That's right, Johnny. I love it. That's our 10 lessons. Before we wrap up, I want to go back and quickly run through the 10. Okay. Number one. Mindset is everything. You get what you think. Think positive. Don't let the worries of the day take out your passion. Number two. Community is everything. You're not in this alone. Continue to be there to support each other. Your peers, colleagues, family, friends, all of that, please know. And reach out when you need help. You do not have to handle this stuff alone. Please reach out for help when you need it. Number three. Getting comfortable with the unknown and ambiguity. Continue to be curious. Don't become comfortable and complacent. Curiosity is the best counter attack to ambiguity and the unknown. So ask questions often. Number four. Never give up. Never lose the beat. Stay diligent. Stay focused. Give me those dance steps again, John.

John Avola:

The steps, the dance moves. Persistence, patience, pride, courage, and commitment.

Calvin Stovall:

I love the dance moves. Number five. Failure breeds creativity. When your back is against the wall, ladies and gentlemen, you will come up with some wonderful ideas, but you've got to be willing to take some risks. Number six. Have a plan B. Don't put all your eggs in one basket. Always think about doing things different. Have a backup plan. Don't focus on just one way to do things. You've got to make sure that you have a contingency plan just in case your plan A does not work. Number seven. The illusion of control. You might think you have it, but you really don't. So focus on those things you can control. Don't worry so much about the things that you can't. Number eight. Leading with empathy. Empathy was one of those leadership skills that back in the day, they might have said, oh you're too soft. Not today. That's a skill that you need to have. And that's something that your employees are looking for. As John Maxwell says, people don't care how much you know, until they know how much you care. You have to care about your team's well-being. And you've got to take care of yourself. Airplane oxygen. Remember that? Number nine. Real leadership or leaders who emerged during turbulent times, you've got to get out of your comfort zone. You have to get comfortable doing that. Continue to communicate. Your team needs communication. Culture is everything. It's fragile. So you've got to keep communicating. Focus on that, making sure you keep your team engaged and in the loop. You'll continue to be successful. All right . Number 10. Trust your team. Nobody likes to be micromanaged. Give them the autonomy and empowerment and what they need to do and be successful at home, just like you would in the office, but it's even more important now. They are working. You've got to trust them to do that. So that's it. Yes, trust them. 10 iconic lessons of 2020. I am fired up.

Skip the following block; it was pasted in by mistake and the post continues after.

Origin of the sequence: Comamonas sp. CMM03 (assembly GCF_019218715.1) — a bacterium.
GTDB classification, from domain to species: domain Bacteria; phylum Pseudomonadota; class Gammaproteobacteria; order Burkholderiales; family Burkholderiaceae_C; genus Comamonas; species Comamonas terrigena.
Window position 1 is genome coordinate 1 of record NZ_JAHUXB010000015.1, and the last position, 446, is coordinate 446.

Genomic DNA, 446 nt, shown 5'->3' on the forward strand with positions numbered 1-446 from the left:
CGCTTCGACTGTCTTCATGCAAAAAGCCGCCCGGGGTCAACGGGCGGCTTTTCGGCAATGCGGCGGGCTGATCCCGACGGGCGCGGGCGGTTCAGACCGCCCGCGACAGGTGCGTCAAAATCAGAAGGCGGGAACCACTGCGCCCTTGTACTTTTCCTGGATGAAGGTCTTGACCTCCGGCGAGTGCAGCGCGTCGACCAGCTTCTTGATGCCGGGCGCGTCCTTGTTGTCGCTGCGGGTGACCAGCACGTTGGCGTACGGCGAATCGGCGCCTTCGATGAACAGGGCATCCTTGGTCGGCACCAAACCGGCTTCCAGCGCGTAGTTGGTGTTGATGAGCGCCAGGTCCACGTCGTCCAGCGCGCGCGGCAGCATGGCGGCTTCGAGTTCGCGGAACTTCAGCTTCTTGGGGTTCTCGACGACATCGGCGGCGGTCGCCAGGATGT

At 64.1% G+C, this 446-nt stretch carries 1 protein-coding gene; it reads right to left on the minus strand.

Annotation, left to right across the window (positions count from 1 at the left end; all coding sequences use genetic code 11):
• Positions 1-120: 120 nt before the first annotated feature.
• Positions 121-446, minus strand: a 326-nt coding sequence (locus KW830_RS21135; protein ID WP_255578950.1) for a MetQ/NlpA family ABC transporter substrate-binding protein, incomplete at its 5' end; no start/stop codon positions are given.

John Avola:

That was an awesome, awesome episode. A lot of content in there. You may need to listen to that one twice for those listening. You may want to listen to it and then go back and take notes. Well, Calvin, here we go. We're heading into 2021. That'll be our next episode. We'll be in the new year. We want to make sure that we let our audience know that we are open to any ideas, anything that comes to mind that you'd like us to address, research a little bit, and use as a topic of one of our upcoming episodes. We are more than open to hearing it. So please let us know. You can find out more about Calvin and myself at iconicpresentations .net . There, you can reach out to us. There's a contact form. Drop in your idea. We'd love to hear from you. We will write you back so you can count on us on that. Thank you again, our listeners, our community, for continuing to support us, for continuing to listen to our podcasts every time they're published. And we are just so thankful for you and all of your support.

Calvin Stovall:

Thanks. Thanks to everybody out there. We are really looking forward to having a great year in 2021. A lot of opportunities ahead of us. Again, keep your iconic mindset in the right direction. I think the next year is going to be so much better than this one.

John Avola:

Agreed. Agreed. Well, Calvin, so here's to 2021. Don't just be, BeICONIC.

Thank You Listeners!
Lesson #10: Trust Your Team
Lesson #9: Leaders Emerge During Turbulent Times
Lesson #8: Lead with Empathy
Lesson #7: The Illusion of Control
Lesson #6: Have a Plan B
Lesson #5: Failure Breeds Creativity
Lesson #4: Never Give Up
Lesson #3: Get Comfortable with the Unknown and Ambiguity
Lesson #2: Community is Everything
Lesson #1: Mindset is Everything
ICONIC Points